Saturday, March 16, 2013



In the spring of 1975, I was introduced to my new partner.
I was a U.S. Army military police officer, and he was a four year old German Shepherd, with which I would ultimately patrol and secure, one of our government s nuclear missile batteries, in Sak Sa Ni, South Korea.

With his army serial number, Y102, tattooed on the inside of his right ear, he stood on the inside of his kennel, staring and growling at me, as if I were the enemy. My sergeant said, "have a seat right there in front of him, feed him some meat and cheese every so often, and eventually he'll allow you in the kennel, so you can take him out for a walk."
Well, it wasn't as easy as it sounded. King was a sentry dog, one of the most aggressive types of working dogs in the U.S. armed forces. Their training consisted of basic obedience, agitation, and extremely aggressive attack work. They were not trained for socializing as police patrol dogs or house pets. They were trained to alert on intruders, attack them, and rip them to shreds, and King was quite good at his job.

Given that sentry dogs, were "one handler" dogs, his prior handler had left Korea to return to the United States, and I was to be his new partner and handler. That was if, he allowed me.
Over the next few days, he ate tons of treats, and I got closer to my new pal. And, once I got up the nerve to take him out of the kennel, we became one; A partnership, closer than most people would understand.

He was a stunning black and tan German Shepherd, and he looked just like Rin Tin Tin, another German Shepherd with U.S. Army roots. Rin Tin Tin, or Rinty as he was called, was found as a small pup in Lorrain, France, by U.S. Air Corporal, Lee Duncan, back in 1918, during World War I. He was eventually brought back to the U.S.. where he died at in 1932, but not before leaving a bloodline that wound up in a weekly TV adventure between 1954 and 1959, that every kid at the time, including me, loved and admired. It was he I thought of, when I first met, and began working with King.
King would respond to my voice, my hand commands, or to a look, or a movement. I didn't have to say a word, but he knew what I was thinking and why. With me, he was playful and loving, but with anyone else, he was deadly. He had no fear and he had no hesitation. If he perceived a threat, he dealt with it the way he knew how, and you didn't want to be on the receiving end.
In 1976, I left Korea, and I left King to a new handler. In the past 35 years, I have thought of him often.

Since then I have had many dogs, most recently, Duke and Duchess. Both German Shepherds, both trained like King, and playful, loving and caring members of my family. Both enormously protective.
For someone that has never had a dog, or a pet of any kind, it is difficult to understand, how close you can become to an animal. In June 2011, Duke passed away, and there are no words to explain how horrible that loss was, for me and my family. He is sadly missed, which is why I felt compelled to write about the recent loss of another German Shepherd.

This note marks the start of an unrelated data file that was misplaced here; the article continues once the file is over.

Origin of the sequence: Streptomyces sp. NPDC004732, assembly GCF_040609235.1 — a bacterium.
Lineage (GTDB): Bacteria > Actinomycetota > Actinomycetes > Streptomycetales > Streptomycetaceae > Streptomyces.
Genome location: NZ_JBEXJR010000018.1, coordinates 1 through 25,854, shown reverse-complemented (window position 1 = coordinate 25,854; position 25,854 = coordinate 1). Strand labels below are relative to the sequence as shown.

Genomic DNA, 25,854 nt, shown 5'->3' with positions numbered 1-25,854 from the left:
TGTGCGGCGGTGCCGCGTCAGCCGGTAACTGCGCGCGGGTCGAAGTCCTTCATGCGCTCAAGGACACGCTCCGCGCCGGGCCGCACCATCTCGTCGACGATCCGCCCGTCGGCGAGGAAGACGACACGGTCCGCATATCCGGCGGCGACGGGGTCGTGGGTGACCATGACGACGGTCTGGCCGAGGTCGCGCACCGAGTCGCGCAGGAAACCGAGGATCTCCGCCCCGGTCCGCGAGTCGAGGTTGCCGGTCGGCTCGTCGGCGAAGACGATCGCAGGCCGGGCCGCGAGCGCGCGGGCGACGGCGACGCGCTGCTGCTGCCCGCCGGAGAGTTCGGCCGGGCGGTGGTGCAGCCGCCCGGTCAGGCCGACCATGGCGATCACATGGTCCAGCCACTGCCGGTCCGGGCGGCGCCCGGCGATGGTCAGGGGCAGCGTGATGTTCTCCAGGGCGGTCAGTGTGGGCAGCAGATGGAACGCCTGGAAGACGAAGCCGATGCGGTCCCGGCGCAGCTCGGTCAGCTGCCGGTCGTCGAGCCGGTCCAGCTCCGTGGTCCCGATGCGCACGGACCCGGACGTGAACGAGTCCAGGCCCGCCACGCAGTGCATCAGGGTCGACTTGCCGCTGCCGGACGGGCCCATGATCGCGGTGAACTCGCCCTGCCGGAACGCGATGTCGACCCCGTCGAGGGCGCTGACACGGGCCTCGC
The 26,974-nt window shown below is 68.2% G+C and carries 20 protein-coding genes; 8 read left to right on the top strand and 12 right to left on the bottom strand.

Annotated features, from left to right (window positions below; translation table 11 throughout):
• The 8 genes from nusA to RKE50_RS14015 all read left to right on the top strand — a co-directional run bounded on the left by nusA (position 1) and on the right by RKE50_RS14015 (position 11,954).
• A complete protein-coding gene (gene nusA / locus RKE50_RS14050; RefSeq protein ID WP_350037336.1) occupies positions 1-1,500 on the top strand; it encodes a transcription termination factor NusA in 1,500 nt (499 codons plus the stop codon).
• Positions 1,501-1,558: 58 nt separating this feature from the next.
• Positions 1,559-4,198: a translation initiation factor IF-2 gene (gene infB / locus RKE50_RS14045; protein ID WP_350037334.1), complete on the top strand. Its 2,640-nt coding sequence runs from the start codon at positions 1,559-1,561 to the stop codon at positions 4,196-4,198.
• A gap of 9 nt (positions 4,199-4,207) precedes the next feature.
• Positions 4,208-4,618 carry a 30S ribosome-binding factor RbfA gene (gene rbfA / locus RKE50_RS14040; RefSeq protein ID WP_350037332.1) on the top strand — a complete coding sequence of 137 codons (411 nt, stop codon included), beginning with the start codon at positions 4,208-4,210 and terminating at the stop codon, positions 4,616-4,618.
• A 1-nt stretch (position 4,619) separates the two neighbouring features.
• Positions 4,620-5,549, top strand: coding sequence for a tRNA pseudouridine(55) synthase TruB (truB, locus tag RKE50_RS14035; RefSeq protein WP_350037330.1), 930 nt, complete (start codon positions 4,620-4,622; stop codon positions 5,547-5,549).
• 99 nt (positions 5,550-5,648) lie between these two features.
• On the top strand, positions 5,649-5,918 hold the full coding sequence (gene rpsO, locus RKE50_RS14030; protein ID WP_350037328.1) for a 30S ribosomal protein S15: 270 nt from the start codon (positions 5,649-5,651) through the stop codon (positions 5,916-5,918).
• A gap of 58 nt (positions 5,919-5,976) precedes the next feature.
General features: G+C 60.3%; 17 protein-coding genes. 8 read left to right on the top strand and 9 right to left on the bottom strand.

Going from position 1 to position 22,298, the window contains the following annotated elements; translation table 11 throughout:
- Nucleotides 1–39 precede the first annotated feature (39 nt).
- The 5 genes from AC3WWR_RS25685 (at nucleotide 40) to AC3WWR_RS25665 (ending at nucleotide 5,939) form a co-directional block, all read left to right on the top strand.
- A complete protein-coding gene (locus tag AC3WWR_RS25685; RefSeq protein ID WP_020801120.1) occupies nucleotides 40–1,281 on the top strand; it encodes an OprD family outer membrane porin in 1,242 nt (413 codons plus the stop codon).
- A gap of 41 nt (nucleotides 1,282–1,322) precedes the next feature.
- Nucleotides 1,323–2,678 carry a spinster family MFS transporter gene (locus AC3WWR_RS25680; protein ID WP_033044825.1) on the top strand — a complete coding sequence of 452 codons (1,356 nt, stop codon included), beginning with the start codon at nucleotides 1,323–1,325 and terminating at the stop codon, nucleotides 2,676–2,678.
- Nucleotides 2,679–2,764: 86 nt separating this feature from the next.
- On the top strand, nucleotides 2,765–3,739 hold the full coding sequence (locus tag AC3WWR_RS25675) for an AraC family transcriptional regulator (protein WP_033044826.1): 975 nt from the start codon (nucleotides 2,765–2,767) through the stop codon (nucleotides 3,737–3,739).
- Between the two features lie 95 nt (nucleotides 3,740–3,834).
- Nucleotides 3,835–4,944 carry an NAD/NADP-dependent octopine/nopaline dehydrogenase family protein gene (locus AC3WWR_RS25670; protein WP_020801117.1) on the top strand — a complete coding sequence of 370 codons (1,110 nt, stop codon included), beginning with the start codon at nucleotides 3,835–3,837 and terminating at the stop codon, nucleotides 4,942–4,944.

His name was Ape, and he was 2 years and 4 months old, and had been on active duty for the Federal Bureau of Investigation (FBI) for just over two weeks.
Two days ago, he was shot and killed by a deranged gunman, who had already shot and killed four people in Herkimer, New York.

Ape was a tactical dog, much like the one that accompanied the U.S. Navy SEALS on the raid that resulted in the death of Osama Bin Laden. Equipped with a camera, he entered an abandoned bar in the small upstate New York town, with and FBI assault team behind him, in search for the murder suspect. As he breached the door, he was shot in the chest by the gunman, who was then shot and killed by the FBI.

Ape was transported to a local veterinarian, where he died from his wounds. He was later transported to FBI Headquarters, where he will be buried, and his name will be added to a memorial for dogs killed in the line of duty.

As someone who trained dogs for more than 30 years, I know that Ape died doing something he loved doing. It was what he was trained to do, and although it cost him his life, he saved the lives of his handler and teammates, which could have been killed or seriously hurt.

Dating back to the days of Rin Tin Tin, and King, military and police dogs have increasingly become an important tool, in military operations, and law enforcement. Ape's loss is a demonstration, of just how important their missions are, or deadly they could be.
As an American citizen, I am grateful for his service, and his ultimate sacrifice... for his loss allowed others to live.

As a dog handler and trainer, my thoughts and prayers are with his team members, and most importantly his handler and trainer. It is he or she that will feel this loss the most.
To his handler, Ape wasn't just a dog, or a pet, or a tool. He was a partner, a protector, and patriot, and most importantly, he was a best friend.

A friend that will be missed forever.

God Bless his teammates that put their lives on the line for this country, and may Ape, forever rest in peace.


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